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Q&A: Assassin's Creed director Ashraf Ismail

It's one of the biggest game franchises in the world. Now in its sixth incarnation, Black Flag, Assassin's Creed's playground of Renaissance-era Italy, America in the early days of the New World and the pirate mythology of Blackbeard, is a game universe that stands apart. 

We spoke to the series games director Ashraf Ismail about why the franchise is so popular, why gamers seem to love history and why the whole field is finally getting some respect.

What was the thinking behind moving the Assassin's Creed franchise to the time (and place) of Blackbeard's pirate reign?

We've always been excited about doing a pirate game, and with the push from Assassin's Creed III into naval and navigation in natural environments, we knew we had the tech and tools in place to make one. There's also a massive shortage of great pirate games – the last great ones were Sid Meier's Pirates and Secret of Monkey Island. We saw an opportunity to make a game (and world) unlike anything out there, one that was fresh and unique with an authentic and gritty perspective of piracy.

Is it important to set the game in a time and place audiences know something about, or introduce them to something they've never seen before?

History's our playground, that's our motto. It's also one of the reasons Assassin's Creed is successful. We go to time periods and settings that are thrilling and exciting, so base setting will always be something that people know. But we love surprising people, so this is where the present day and the 1st Civilian division stuff comes into play. We tell historical fiction, and a part of doing that is to infuse our lore into history, including things that are fantastical.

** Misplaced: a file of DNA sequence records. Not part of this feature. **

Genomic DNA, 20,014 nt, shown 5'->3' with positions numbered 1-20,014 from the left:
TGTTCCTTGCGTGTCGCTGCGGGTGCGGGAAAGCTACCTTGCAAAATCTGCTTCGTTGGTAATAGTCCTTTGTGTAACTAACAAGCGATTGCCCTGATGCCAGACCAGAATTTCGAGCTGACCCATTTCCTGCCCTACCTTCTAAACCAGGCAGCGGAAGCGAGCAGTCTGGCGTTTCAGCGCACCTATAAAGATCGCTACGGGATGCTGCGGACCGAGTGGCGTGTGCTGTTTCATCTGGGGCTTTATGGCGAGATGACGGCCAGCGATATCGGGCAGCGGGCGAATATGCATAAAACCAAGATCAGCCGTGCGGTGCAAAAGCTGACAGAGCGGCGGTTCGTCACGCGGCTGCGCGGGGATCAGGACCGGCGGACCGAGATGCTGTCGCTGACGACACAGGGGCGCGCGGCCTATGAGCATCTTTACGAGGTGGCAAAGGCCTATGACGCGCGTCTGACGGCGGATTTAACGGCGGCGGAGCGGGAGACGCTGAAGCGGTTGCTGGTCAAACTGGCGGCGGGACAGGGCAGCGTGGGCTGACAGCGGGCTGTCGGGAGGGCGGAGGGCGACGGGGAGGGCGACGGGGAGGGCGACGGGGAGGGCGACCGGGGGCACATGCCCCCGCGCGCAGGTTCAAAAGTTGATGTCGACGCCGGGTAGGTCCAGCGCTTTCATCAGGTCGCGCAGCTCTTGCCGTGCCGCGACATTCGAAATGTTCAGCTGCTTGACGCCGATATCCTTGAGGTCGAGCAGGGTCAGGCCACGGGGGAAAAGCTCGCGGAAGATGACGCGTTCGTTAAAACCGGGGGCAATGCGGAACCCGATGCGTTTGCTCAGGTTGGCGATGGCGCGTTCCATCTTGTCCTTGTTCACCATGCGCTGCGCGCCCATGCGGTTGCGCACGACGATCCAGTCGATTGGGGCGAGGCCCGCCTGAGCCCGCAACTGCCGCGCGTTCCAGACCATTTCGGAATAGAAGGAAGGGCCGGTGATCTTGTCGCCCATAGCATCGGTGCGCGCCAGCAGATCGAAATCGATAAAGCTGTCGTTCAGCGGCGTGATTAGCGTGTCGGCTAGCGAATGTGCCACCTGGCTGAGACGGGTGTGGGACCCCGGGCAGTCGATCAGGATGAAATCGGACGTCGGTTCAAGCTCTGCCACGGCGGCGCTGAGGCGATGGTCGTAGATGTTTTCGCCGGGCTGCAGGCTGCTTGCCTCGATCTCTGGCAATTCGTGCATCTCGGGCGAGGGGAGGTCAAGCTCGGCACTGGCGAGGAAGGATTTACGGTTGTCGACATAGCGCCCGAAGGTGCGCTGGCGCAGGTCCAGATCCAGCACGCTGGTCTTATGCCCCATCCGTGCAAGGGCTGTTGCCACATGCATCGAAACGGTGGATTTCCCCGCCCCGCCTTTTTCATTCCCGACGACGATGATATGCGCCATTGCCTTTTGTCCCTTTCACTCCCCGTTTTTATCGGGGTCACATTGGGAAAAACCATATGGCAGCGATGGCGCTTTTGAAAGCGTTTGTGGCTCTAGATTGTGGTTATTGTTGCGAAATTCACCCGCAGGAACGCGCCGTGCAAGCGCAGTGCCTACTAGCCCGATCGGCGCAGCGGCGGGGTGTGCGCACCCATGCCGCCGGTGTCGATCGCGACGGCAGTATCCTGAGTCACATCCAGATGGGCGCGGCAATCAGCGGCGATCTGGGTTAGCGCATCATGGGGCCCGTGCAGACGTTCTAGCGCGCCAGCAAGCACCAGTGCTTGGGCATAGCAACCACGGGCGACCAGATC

Is the past a particular hallmark of Assassin's Creed, or would the studio consider setting future games in modern times or even the future?

The core of Assassin's Creed is history, we'll never move away from that. It's core to the brand. We do have a present day layer that lets us to show a modern day setting though, that holds a lot of value for us.

What is it about olden-day weapons and technology that connects with gamers when modern (such as Call of Duty) and futuristic (such as Halo) settings and technology is so popular?

I don't think it's just the olden day weapons and technology, its history. We're all intrigued by history on some level because it's how we got here. It's the mythology of our world. Assassin's Creed is one of the only brands in gaming that plays with credible and authentic history.

Do you still encounter naysayers who dismiss gaming as not being as legitimate as other art forms?

Not so much. The game industry is getting bigger, stronger and more mainstream. There are lots of games you can call works of art, and with Assassin's Creed in particular so many fans research and really dig into the history of the time periods we choose. It's wonderful and gratifying to know the game means going beyond just sitting in front of a screen and people are studying because we gave them something that piqued their interest.

Has the amazing retail performance of Grand Theft Auto V changed perceptions about the industry?

It shows that the game industry is growing and gaining mainstream audiences.